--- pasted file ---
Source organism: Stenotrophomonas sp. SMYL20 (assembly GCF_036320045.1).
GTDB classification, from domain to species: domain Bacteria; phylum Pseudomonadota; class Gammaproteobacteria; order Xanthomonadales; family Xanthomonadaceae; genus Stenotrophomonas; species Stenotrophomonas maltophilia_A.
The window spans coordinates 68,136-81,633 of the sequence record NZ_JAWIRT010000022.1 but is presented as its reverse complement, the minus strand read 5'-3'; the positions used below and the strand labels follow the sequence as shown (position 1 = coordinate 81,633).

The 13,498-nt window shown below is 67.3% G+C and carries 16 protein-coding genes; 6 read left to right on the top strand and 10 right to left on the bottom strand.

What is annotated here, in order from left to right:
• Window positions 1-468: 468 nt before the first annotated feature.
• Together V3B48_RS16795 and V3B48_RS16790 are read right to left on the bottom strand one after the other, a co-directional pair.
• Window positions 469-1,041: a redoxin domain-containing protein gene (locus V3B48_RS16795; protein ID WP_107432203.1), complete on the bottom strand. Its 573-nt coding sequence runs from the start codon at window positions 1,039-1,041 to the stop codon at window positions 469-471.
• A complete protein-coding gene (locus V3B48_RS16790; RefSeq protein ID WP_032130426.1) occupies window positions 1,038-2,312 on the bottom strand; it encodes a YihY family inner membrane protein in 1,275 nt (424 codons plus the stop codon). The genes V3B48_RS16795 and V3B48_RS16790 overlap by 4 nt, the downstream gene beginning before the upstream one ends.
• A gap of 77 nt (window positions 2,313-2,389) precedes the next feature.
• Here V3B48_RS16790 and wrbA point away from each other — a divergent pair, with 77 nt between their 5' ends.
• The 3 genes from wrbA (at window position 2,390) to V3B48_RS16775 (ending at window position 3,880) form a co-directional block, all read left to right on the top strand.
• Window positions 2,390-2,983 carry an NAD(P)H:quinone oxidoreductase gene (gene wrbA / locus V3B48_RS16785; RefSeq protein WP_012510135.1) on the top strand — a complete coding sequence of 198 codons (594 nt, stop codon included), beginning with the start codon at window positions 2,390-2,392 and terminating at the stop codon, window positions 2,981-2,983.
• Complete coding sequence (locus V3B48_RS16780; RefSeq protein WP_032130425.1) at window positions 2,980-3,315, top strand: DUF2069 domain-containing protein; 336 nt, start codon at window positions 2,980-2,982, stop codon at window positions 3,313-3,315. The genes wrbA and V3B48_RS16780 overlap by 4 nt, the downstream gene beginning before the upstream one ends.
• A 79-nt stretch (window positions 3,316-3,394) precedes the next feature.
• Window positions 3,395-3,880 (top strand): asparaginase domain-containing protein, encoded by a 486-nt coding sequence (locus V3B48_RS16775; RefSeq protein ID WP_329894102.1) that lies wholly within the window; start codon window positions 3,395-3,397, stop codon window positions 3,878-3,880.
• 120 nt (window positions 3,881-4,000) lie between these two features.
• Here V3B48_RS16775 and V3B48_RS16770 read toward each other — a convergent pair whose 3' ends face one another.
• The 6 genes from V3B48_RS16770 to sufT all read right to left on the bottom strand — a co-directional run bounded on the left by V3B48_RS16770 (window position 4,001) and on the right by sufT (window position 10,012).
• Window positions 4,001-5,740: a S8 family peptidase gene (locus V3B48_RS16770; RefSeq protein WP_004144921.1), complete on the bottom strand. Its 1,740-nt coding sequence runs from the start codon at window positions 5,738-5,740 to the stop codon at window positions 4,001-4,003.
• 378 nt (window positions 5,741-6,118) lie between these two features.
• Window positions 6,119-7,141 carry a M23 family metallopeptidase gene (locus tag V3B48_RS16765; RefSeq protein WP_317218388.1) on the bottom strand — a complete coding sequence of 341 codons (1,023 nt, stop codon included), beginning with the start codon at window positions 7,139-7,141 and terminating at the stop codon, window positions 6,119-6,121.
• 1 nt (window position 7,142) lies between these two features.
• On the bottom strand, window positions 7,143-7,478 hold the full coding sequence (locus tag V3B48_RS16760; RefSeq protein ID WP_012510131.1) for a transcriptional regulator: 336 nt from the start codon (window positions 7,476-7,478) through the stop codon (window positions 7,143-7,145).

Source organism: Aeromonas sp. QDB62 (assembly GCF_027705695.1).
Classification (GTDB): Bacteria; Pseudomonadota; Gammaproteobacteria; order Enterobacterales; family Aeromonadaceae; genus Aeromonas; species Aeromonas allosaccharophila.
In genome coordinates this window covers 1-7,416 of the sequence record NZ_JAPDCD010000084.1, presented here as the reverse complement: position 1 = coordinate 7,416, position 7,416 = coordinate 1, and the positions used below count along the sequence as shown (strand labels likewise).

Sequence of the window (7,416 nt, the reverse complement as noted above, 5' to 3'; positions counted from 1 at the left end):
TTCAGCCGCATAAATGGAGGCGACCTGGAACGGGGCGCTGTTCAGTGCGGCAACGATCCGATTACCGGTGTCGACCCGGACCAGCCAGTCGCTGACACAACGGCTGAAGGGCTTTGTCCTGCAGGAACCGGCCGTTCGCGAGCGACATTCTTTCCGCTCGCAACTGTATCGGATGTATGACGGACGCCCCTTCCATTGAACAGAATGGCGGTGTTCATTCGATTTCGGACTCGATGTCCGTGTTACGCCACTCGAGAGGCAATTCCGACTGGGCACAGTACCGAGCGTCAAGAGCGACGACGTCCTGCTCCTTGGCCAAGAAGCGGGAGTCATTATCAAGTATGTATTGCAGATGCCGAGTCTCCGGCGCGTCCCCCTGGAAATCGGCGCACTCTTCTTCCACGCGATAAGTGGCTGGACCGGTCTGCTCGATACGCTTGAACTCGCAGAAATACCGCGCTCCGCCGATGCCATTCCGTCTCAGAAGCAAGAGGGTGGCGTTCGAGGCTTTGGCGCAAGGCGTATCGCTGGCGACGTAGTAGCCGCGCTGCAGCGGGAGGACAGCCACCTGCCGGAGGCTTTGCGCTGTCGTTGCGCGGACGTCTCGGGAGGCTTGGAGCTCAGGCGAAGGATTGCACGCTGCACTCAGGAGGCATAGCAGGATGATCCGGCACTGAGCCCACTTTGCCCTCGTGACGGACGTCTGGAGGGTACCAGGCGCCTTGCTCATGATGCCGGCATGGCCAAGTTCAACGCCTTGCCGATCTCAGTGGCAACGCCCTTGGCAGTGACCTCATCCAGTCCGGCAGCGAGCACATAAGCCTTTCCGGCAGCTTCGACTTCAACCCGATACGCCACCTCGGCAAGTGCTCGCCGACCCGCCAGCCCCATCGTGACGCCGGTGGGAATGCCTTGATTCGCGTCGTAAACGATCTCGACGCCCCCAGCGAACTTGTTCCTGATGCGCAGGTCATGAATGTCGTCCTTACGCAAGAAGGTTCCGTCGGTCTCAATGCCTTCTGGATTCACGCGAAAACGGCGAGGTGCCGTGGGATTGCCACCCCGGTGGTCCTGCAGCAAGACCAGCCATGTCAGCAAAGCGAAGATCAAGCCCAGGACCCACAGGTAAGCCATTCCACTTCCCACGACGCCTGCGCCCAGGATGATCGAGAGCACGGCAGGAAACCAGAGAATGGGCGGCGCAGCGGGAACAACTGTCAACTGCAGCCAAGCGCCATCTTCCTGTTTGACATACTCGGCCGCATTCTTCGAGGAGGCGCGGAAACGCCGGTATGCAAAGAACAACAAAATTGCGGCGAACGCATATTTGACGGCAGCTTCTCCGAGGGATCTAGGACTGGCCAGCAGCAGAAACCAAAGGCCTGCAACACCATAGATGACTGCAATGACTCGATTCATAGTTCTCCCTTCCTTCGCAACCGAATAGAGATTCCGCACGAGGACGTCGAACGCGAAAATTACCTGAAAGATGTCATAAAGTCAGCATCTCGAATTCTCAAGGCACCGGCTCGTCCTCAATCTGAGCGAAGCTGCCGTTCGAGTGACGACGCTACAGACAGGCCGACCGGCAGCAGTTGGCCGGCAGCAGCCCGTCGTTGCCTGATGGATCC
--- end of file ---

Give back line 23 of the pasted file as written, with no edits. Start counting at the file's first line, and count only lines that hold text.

• 1 nt (window position 7,142) lies between these two features.